Study Guide

Pioneers! O Pioneers! Man and the Natural World

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Man and the Natural World

Come my tan-faced children,
Follow well in order, get your weapons ready,
Have you your pistols? have you your sharp-edged axes? (1-3)

This opening stanza tells us a lot about the relationship between these pioneers and the natural world. Their tan faces tell us they're the outdoorsy type, exposed to the sun and elements. And their need of weapons suggests that there is a sort of battle going on. Their connection to nature is not all skipping through meadows and picking buttercups; there's also hunting and chopping through the undergrowth, carving out a space in the natural world for people to move in.

Down the edges, through the passes, up the mountains steep,
Conquering, holding, daring, venturing as we go the unknown ways, (22-23)

Those words "conquering" and "holding" also have military associations. Our speaker is presenting the work of these pioneers as a battle fought for territory. Not only do they have to conquer new land, but they have to hold it (we guess to keep if from being overrun again by the wilderness).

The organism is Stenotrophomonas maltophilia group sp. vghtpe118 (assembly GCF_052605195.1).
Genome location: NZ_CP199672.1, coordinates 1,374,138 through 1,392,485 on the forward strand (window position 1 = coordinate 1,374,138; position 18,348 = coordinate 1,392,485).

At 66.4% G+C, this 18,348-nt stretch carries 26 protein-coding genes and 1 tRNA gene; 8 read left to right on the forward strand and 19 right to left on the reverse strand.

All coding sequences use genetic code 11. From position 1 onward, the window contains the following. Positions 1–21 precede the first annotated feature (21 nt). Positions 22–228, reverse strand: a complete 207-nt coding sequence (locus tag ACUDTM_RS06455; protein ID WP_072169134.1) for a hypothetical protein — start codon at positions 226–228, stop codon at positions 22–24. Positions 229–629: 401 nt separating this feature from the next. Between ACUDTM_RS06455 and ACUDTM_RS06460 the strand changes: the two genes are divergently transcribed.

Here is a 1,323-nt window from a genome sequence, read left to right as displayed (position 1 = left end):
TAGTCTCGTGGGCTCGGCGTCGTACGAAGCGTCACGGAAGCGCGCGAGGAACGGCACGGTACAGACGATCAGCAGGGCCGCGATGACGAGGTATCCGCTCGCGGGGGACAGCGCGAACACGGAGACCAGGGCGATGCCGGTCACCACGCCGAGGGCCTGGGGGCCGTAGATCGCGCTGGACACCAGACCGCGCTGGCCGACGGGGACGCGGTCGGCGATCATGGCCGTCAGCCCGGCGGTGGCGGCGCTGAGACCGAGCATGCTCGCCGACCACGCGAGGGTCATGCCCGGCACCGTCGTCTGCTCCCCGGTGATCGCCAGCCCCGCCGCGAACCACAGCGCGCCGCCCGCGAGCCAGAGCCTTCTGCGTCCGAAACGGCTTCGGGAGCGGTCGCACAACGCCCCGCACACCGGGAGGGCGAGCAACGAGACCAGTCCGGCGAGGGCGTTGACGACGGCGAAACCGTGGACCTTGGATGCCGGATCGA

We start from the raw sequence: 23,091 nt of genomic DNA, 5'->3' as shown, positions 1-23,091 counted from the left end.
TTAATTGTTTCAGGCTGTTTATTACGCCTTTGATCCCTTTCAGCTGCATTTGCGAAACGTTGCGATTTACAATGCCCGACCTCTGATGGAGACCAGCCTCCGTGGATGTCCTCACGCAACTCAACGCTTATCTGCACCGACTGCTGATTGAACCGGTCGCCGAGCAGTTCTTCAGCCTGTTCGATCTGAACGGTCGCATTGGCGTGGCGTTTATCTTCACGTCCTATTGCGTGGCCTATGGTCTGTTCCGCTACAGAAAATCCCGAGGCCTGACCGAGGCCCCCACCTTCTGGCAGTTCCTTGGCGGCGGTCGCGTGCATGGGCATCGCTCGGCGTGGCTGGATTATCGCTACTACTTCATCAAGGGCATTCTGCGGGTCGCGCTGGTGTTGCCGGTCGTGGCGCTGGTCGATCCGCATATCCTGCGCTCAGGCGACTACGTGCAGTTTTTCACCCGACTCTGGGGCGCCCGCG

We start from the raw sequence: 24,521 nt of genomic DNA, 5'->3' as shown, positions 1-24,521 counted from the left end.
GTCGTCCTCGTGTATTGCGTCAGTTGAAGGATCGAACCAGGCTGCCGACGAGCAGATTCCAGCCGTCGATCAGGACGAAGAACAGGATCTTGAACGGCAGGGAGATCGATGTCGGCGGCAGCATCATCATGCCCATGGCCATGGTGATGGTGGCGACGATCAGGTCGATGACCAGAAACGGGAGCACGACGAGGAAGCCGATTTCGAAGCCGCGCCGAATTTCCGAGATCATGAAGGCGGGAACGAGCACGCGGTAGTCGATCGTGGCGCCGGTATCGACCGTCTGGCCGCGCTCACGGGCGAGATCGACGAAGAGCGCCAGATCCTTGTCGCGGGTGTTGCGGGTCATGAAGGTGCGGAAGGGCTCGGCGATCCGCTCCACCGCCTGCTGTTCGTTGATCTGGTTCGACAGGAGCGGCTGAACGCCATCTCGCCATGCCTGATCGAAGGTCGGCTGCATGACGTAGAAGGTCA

We primeval forests felling,
We the rivers stemming, vexing we and piercing deep the mines within,
We the surface broad surveying, we the virgin soil upheaving, (25-27)

Um, violent much, Walt? We are cutting down whole forests and vexing and piercing the natural world. And of course that word "virgin" makes the word "piercing" become pretty sexual. Although it's violent (and perhaps not all that consensual), we have to note that the sexual metaphor suggests something beyond just conquering or subduing the earth. It suggests creating something new through the combination of human work and the land and resources of the natural world.

Colorado men are we,
From the peaks gigantic, from the great sierras and the high plateaus,
From the mine and from the gully, from the hunting trail we come, (29-31)

Even with all the competition and battle imagery from earlier in the poem (all that conquering and felling), these lines imply that the natural world is extremely important. These men are defined by the geography where they live, by the peaks and plateaus. They are also defined by what they carve out of that geography: the mines and the trails.

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